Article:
The rediscovered dog tags of fallen WWII soldier Roger Taylor that will be presented to the Beloit Historical Society at their "Remebering Roger" memorial service Sunday Dec. 29, 2019. ( / Aaron Self via Tribune News Service)

BELOIT, Ohio -- Pfc. Roger W. Taylor left his family's farm in the Beloit area 75 years ago for deployment to Europe during World War II.

He never came home.

But the dog tags he wore during his 22 months of Army service finally finished their journey back to his home town.

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A U.S. infantryman crawls under a wire fence as he and his comrades advance over snow-covered terrain toward surrounded U.S. forces in Germany's Luxembourg-Belgium salient toward Bastogne, Jan. 6, 1945. (Associated Press photo)

"All I remember is thinking if I hit the ground, I'm dead."

It was just after 8 a.m. on Christmas morning, 1944, outside the village of Echternach, Luxembourg, when a bullet from a Nazi machine gun found its way into Lt. James P. Teehan's helmet.

Teehan, who died in 2000 at the age of 78, had been dispatched as a forward observer for the Army's 802nd Field Artillery Battalion. He was about as far from the family dairy in Springfield as he could have imagined when he and his party set out to capture a Nazi-held chateau that stood between them and Bastogne, Belgium.

For nine days, the Nazis had been battling their way back into Luxembourg and Belgium from which the Allies had chased them only weeks earlier. On Dec. 16, the Germans had launched what would be Adolf Hitler's last great blitzkrieg of World War II.

It began with a massive attack by three German armies of close to 200,000 soldiers along a 40-mile front in the Ardennes Forest of Luxembourg and continued with the Nazis pressing westward into Belgium and aiming for the port city of Antwerp.

It became known as the Battle of the Bulge, so named for the bulge the Nazi forces managed to make in allied lines. "This is undoubtedly the greatest American battle of the war and will, I believe, be recognized as an ever-famous American victory," British Prime Minister Winston Churchill would tell the House of Commons on Jan. 18, 1944.

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A screenshot of the 18th Airborne Corps post featuring Waffen-SS Obersturmbannfǘhrer Joachim Peiper shared on the official Facebook page of the Department of Defense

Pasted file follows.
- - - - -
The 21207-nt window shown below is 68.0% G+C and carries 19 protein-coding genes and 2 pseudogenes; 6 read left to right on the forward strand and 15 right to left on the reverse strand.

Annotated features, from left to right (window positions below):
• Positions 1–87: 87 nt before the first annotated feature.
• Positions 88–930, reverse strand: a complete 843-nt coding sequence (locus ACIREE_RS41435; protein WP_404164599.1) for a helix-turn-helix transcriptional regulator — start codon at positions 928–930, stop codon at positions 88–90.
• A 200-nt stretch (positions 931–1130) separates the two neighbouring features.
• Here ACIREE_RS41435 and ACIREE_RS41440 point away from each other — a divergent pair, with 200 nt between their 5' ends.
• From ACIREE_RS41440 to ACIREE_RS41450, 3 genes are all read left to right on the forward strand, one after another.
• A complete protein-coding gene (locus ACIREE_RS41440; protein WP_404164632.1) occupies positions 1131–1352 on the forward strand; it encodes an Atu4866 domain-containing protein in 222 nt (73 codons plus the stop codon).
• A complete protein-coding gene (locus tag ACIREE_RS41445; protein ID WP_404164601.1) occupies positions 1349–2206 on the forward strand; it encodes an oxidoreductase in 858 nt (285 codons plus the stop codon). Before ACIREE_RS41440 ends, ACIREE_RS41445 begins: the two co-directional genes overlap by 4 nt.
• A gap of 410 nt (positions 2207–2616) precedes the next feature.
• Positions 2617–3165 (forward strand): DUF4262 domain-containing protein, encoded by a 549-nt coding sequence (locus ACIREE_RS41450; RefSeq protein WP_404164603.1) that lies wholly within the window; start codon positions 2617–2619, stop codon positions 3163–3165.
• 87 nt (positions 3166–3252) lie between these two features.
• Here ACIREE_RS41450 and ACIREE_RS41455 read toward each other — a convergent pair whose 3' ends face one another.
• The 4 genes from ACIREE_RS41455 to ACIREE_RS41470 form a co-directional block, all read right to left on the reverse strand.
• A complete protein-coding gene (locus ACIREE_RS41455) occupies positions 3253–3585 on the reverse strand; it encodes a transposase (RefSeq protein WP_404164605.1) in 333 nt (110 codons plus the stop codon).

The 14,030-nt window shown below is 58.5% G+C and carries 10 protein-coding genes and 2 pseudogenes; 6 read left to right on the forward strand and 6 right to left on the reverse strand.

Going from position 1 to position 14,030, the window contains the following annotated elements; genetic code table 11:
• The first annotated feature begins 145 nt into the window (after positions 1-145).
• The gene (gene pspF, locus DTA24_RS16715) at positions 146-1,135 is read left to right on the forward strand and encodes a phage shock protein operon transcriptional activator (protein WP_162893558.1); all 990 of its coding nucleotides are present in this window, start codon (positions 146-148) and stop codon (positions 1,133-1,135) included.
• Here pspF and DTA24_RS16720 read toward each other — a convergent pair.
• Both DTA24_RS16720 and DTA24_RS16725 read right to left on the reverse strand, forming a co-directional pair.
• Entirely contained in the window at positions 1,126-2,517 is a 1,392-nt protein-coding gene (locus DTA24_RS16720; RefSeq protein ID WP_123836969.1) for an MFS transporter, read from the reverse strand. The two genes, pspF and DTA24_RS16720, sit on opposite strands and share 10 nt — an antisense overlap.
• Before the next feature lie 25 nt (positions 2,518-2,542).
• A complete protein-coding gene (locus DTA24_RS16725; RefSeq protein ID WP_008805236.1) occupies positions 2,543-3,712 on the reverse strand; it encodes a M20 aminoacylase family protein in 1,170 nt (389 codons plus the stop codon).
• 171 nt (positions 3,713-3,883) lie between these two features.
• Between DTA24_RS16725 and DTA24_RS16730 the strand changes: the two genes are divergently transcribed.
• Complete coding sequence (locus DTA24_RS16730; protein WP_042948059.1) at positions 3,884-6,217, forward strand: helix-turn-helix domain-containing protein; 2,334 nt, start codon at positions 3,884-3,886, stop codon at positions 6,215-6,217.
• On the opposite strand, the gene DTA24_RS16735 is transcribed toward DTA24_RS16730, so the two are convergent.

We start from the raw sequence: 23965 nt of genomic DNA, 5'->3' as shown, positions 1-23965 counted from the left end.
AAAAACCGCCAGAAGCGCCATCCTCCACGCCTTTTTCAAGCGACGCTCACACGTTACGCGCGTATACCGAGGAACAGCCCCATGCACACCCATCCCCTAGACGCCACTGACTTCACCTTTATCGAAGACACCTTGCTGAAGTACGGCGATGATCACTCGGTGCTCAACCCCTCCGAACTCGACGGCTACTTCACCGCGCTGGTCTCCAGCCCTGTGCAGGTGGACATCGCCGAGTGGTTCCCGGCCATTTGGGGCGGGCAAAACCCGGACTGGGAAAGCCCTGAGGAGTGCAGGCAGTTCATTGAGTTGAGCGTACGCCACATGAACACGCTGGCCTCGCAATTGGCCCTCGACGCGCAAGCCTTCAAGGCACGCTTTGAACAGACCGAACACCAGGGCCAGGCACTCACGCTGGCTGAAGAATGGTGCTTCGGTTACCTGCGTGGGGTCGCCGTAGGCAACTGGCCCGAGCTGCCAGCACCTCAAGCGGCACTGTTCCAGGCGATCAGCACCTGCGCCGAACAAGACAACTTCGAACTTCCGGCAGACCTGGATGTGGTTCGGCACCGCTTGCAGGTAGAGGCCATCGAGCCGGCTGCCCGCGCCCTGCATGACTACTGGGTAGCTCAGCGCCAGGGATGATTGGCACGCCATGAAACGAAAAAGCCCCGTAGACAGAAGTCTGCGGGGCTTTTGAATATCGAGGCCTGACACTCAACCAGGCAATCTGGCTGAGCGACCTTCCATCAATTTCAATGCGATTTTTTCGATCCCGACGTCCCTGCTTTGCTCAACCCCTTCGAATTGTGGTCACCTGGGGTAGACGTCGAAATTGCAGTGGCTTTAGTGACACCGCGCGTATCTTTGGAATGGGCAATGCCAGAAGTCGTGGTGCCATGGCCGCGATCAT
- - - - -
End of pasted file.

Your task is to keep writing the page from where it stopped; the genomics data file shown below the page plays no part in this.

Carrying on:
A photo of a Nazi commander shown on the 18th Airborne Corps' social media page has been removed and an apology has been issued.

On Monday, the 18th Airborne Corps' Facebook page made the first post of its series to commemorate the World War II operation between German forces and Western Allies known as "The Battle of the Bulge."

The Corps' since-deleted post to kick off the commemoration had a photo of German Schutzstaffel Col. Joachim Peiper.

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Battle of the Bulge veteran Malcolm "Buck" Marsh, A Company, 36th Infantry Regiment, 3rd Armored Division, takes part in the ceremony for the 75th anniversary of the Battle of the Bulge at the Mardasson Memorial in Bastogne, Belgium, Dec. 16, 2019. (DOD, Lisa Ferdinando)

An Army veteran of the Battle of the Bulge made the history books come alive with his short speech during a 75th anniversary commemoration in Bastogne, Belgium.

Malcolm "Buck" Marsh Jr., who spoke at the event yesterday, was a soldier in the 36th Armored Infantry Regiment when the Nazis attacked on Dec. 16, 1944. His unit was part of the 3rd Armored Division and it was rushed in to stop the German onslaught.

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A screenshot of the 18th Airborne Corps post featuring Waffen-SS Obersturmbannfǘhrer Joachim Peiper shared on the official Facebook page of the Department of Defense

Don't worry: You have not crossed into the alternative universe portrayed in The Man in the High Castle wherein the Nazis won World War II.

That said, voracious consumers of Defense Department social media content might have been slightly confused on Monday when the 18th Airborne Corps posted a story on Facebook to commemorate the 75th anniversary of the Battle of the Bulge that prominently featured a colorized portrait of infamous Waffen-SS Obersturmbannfǘhrer Joachim Peiper.

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